On Sunday, November 20, Catholicism’s Year of Mercy comes to an end and pilgrims will no longer be able to receive plenary indulgences (full pardons for temporal punishments that would otherwise be suffered in Purgatory) by walking through holy doors designated by the church. Most evangelicals are unaware of the bizarre and anti-biblical aspects of Catholicism exemplified by the holy doors. See my earlier post on the topic here.

Another weekly batch of reports focused on Catholic-Protestant ecumenism. In the first article, Archbishop Felix Machado unabashedly challenges his fellow Catholics to “exploit” the celebration of the 500th anniversary of the Reformation to gain closer ecumenical ties with Protestants.

The story of flamboyant priest and founder of a religious order, father Marcial Marciel, is a sordid tale of predatory sexual abuse. The Vatican knew of Marciel’s predilection for boys and young men back in the 1950s but saint John Paul II and preceding popes were strong supporters. There’s a documentary on Marciel that I’ve been meaning to watch, “Vows Of Silence: El Legionario de Cristo,” but Amazon has removed it from availability at this time.

We’ve all heard of “good Catholics” but are there “good Christians”?

Yesterday, I was listening to Catholic talk radio and I heard a phrase that’s quite commongc within Catholicism: “He’s (or she’s) a good Catholic.”

What is meant by a good Catholic? A good Catholic is someone who obeys all of their church’s requirements. They go to mass and receive the eucharist every Sunday and the holy days of obligation. They go to confession regularly. They are able to recite all of the prescribed prayers by memory. They don’t eat meat on Lenten Fridays. They were married in the church and their spouse is probably Catholic also. Their children were all baptized as infants and if they’re unable to send them to expensive Catholic schools they at least make sure they attend CCD/CCE classes. There’s usually more than a few sacramentals (blessed statues, rosaries, candles, palm fronds, etc.) situated around their home.

Catholics use the term, “good Catholic,” to distinguish practicing members from the majority, non-practicing members who only show up at church for weddings, funerals, Christmas, and Easter; otherwise known as “cultural” or “cafeteria” Catholics.

Calling someone a “good Catholic” is congruent with Catholic belief. Roman Catholicism teaches salvation comes through grace dispensed through its sacraments which enables the partaker to obey the Ten Commandments (impossible!) and church rules so they can merit their way to Heaven. So Catholics who follow the rules are “good” and those who don’t are “bad” or more graciously referred to as “lapsed.” Catholics generally believe that “good” people, good Catholics and good non-Catholics, will merit Heaven.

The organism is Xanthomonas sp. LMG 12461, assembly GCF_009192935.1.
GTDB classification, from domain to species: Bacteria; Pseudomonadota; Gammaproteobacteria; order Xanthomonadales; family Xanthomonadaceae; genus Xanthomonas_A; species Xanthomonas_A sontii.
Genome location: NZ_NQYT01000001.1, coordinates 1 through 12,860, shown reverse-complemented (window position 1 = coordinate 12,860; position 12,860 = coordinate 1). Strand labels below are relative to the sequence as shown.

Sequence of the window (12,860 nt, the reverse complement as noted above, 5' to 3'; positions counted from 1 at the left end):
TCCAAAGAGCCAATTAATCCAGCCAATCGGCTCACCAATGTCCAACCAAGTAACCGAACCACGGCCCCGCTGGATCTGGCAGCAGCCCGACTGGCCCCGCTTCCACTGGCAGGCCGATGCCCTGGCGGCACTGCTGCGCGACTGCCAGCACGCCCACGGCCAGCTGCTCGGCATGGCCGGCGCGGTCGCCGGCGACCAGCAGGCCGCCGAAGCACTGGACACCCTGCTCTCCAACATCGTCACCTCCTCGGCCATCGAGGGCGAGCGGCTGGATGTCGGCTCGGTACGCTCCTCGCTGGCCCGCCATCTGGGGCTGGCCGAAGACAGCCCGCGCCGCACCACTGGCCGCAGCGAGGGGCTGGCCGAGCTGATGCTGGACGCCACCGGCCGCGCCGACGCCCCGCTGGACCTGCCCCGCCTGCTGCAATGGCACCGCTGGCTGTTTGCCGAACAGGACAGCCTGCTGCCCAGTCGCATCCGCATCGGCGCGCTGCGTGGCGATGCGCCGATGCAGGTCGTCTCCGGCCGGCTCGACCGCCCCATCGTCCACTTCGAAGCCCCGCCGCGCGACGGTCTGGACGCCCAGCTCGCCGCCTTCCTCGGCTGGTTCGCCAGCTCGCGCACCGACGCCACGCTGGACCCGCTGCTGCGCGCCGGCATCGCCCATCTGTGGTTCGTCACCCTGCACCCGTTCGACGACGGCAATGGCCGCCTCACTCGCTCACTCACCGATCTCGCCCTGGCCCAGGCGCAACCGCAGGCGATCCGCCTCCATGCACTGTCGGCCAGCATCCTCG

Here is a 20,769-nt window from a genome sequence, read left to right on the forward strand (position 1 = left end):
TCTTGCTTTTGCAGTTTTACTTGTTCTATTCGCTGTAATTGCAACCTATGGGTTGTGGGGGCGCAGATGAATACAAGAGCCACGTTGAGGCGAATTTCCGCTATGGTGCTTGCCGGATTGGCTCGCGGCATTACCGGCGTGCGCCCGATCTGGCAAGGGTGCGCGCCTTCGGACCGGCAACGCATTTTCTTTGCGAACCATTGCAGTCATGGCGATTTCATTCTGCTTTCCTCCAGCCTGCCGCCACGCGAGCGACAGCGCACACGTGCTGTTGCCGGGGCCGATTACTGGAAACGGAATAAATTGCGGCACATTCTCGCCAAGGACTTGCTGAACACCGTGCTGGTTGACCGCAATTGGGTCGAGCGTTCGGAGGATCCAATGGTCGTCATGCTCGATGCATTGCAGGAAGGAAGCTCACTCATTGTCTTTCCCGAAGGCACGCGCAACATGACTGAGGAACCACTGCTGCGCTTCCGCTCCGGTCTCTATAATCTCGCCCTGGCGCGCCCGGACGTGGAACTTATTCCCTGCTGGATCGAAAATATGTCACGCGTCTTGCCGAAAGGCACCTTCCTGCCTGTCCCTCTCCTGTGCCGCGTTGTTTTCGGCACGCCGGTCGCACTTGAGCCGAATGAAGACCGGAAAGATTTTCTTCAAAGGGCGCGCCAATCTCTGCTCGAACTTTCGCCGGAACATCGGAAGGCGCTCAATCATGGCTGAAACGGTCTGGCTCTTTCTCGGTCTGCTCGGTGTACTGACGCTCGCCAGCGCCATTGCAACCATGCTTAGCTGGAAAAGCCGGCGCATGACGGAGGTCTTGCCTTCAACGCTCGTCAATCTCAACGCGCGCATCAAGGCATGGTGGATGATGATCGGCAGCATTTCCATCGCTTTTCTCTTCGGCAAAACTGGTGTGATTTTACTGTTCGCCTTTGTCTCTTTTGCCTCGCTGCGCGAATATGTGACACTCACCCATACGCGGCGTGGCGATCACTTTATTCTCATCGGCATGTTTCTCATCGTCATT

How does all of this compare with Biblical evangelical Christianity? Do we call someone a “good” Christian? Well, that seems a bit incongruous, doesn’t it? A Christian is someone who realizes they are not good; that they are a sinner in need of the Savior, Jesus Christ. After they have accepted Jesus as Savior, a Christian understands that any goodness they possess is from the Lord. There is no good in my flesh. Any good I do is from God. I am not good. I am saved by Jesus Christ.

“And Jesus said to him, ‘Why do you call me good? No one is good except God alone.'” – Luke 18:19

But now I try to please and obey Him because He saved me. My faith is in Jesus Christ and His perfect, imputed righteousness, not in my own sorry efforts.

Catholic friend, you cannot merit your salvation. None of us are good. Only God is good. We all deserve eternal punishment. But Jesus Christ, God the Son, lived a perfect life and died on the cross to pay for your sins. But He rose from the grave, conquering sin and death, and offers eternal life and fellowship with God to all who accept Him as Savior by faith. Repent of your sins and accept Jesus Christ as your Savior. Then ask the Lord to lead you to an evangelical church in your area that teaches God’s Word without compromise.

“For I know that nothing good dwells in me, that is, in my flesh. For I have the desire to do what is right, but not the ability to carry it out.  For I do not do the good I want, but the evil I do not want is what I keep on doing. Now if I do what I do not want, it is no longer I who do it, but sin that dwells within me. So I find it to be a law that when I want to do right, evil lies close at hand. For I delight in the law of God, in my inner being, but I see in my members another law waging war against the law of my mind and making me captive to the law of sin that dwells in my members. Wretched man that I am! Who will deliver me from this body of death? Thanks be to God through Jesus Christ our Lord! So then, I myself serve the law of God with my mind, but with my flesh I serve the law of sin.” – Romans 7:18-25